Skip to main content

JavaScript programming guide

This page discusses how to use JavaScript to extend Apache Druid.


JavaScript can be used to extend Druid in a variety of ways:

JavaScript can be injected dynamically at runtime, making it convenient to rapidly prototype new functionality without needing to write and deploy Druid extensions.

Druid uses the Mozilla Rhino engine at optimization level 9 to compile and execute JavaScript.


Druid does not execute JavaScript functions in a sandbox, so they have full access to the machine. So JavaScript functions allow users to execute arbitrary code inside druid process. So, by default, JavaScript is disabled. However, on dev/staging environments or secured production environments you can enable those by setting the configuration property druid.javascript.enabled = true.

Global variables

Avoid using global variables. Druid may share the global scope between multiple threads, which can lead to unpredictable results if global variables are used.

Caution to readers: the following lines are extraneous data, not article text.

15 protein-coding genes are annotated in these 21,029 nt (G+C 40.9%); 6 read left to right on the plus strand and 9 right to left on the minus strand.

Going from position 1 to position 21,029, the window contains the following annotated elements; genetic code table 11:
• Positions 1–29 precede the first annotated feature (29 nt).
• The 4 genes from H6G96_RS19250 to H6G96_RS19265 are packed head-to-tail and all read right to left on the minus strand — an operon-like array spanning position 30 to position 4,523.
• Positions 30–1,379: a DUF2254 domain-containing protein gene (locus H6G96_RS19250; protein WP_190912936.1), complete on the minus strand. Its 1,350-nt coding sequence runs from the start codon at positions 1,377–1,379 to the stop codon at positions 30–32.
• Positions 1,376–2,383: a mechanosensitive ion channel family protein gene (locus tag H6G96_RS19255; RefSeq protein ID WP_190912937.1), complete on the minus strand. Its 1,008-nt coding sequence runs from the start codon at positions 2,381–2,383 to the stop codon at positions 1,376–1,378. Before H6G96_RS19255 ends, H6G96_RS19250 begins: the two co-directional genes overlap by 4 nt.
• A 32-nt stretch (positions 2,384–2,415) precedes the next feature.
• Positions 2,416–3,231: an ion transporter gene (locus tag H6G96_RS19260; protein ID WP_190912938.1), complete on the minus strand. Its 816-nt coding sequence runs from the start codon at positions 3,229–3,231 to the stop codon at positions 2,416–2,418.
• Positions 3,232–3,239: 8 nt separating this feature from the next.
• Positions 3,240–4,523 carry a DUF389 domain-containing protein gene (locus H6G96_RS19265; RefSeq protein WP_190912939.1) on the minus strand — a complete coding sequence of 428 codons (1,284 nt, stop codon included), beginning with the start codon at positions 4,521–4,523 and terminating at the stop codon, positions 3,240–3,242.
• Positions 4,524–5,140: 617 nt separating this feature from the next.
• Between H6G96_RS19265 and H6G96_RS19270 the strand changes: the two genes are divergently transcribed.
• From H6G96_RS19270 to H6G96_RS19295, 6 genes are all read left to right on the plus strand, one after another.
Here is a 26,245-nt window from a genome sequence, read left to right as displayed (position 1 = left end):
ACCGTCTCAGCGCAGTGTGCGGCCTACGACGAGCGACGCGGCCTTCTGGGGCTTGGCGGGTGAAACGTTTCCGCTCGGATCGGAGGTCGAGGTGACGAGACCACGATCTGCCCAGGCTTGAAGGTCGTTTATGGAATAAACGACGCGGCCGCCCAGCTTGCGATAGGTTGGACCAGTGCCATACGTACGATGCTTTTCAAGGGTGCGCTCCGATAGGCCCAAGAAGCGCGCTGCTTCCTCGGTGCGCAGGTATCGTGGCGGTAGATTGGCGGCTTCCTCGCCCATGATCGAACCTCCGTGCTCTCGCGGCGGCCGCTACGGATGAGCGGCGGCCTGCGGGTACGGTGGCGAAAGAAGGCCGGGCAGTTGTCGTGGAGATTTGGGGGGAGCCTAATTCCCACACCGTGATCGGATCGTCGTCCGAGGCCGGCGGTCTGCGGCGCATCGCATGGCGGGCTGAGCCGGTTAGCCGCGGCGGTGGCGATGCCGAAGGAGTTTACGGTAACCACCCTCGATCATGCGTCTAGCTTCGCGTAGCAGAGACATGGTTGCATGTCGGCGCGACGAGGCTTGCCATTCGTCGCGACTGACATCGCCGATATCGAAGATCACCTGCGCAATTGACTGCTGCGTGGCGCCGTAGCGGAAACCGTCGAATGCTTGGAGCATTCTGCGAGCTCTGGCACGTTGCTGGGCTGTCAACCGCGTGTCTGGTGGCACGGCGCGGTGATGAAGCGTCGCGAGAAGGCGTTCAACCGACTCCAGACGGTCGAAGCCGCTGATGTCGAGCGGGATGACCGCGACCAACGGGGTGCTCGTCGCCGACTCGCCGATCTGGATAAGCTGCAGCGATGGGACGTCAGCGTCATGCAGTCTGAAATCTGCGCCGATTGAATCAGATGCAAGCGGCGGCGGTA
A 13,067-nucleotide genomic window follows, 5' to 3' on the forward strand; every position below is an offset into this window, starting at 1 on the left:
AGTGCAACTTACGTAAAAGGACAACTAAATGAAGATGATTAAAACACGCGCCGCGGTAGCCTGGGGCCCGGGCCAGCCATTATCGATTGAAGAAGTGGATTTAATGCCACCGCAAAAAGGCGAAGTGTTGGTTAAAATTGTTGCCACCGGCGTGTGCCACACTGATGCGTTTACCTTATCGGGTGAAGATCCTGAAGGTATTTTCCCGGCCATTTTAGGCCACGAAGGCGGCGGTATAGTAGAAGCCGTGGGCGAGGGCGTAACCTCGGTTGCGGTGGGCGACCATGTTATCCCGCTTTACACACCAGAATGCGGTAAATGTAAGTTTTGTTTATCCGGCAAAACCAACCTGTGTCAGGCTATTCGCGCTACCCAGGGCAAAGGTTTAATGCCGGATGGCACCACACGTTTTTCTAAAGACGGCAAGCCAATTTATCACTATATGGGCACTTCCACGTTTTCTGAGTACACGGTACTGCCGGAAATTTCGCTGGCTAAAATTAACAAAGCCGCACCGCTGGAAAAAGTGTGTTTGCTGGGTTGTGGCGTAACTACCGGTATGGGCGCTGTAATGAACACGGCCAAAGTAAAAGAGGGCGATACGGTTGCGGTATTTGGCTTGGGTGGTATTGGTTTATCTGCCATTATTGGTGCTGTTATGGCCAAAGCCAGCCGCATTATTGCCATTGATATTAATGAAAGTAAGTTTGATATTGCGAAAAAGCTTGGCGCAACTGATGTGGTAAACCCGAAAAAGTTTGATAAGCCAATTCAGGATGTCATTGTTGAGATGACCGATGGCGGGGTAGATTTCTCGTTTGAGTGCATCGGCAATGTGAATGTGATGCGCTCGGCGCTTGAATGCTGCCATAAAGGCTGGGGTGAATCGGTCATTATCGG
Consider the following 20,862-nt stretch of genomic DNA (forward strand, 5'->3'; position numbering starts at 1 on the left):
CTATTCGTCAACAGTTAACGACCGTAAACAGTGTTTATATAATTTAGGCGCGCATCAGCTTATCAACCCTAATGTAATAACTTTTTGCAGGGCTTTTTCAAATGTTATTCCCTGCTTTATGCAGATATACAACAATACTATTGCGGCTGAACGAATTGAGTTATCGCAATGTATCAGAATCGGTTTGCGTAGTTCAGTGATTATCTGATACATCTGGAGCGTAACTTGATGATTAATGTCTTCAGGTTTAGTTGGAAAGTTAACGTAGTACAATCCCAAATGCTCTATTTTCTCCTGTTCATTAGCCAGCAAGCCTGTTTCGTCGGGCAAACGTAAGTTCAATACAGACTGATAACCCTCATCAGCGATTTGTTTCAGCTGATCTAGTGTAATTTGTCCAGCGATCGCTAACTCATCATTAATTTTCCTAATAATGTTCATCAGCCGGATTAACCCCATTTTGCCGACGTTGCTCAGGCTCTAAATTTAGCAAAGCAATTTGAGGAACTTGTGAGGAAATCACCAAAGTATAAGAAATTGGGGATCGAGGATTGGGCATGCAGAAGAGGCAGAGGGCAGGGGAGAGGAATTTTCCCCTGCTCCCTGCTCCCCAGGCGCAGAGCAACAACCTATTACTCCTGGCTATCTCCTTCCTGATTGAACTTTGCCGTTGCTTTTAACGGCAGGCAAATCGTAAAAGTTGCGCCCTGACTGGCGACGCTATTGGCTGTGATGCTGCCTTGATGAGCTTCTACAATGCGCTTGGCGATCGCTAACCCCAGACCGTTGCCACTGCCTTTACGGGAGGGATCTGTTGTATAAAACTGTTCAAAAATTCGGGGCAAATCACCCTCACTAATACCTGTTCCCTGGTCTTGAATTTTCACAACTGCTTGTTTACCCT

Simple JavaScript functions typically have a slight performance penalty to native speed. More complex JavaScript functions can have steeper performance penalties. Druid compiles JavaScript functions once on each data process per query.

You may need to pay special attention to garbage collection when making heavy use of JavaScript functions, especially garbage collection of the compiled classes themselves. Be sure to use a garbage collector configuration that supports timely collection of unused classes (this is generally easier on JDK8 with the Metaspace than it is on JDK7).

JavaScript vs. Native Extensions

Generally we recommend using JavaScript when security is not an issue, and when speed of development is more important than performance or memory use. If security is an issue, or if performance and memory use are of the utmost importance, we recommend developing a native Druid extension.

In addition, native Druid extensions are more flexible than JavaScript functions. There are some kinds of extensions (like sketches) that must be written as native Druid extensions due to their need for custom data formats.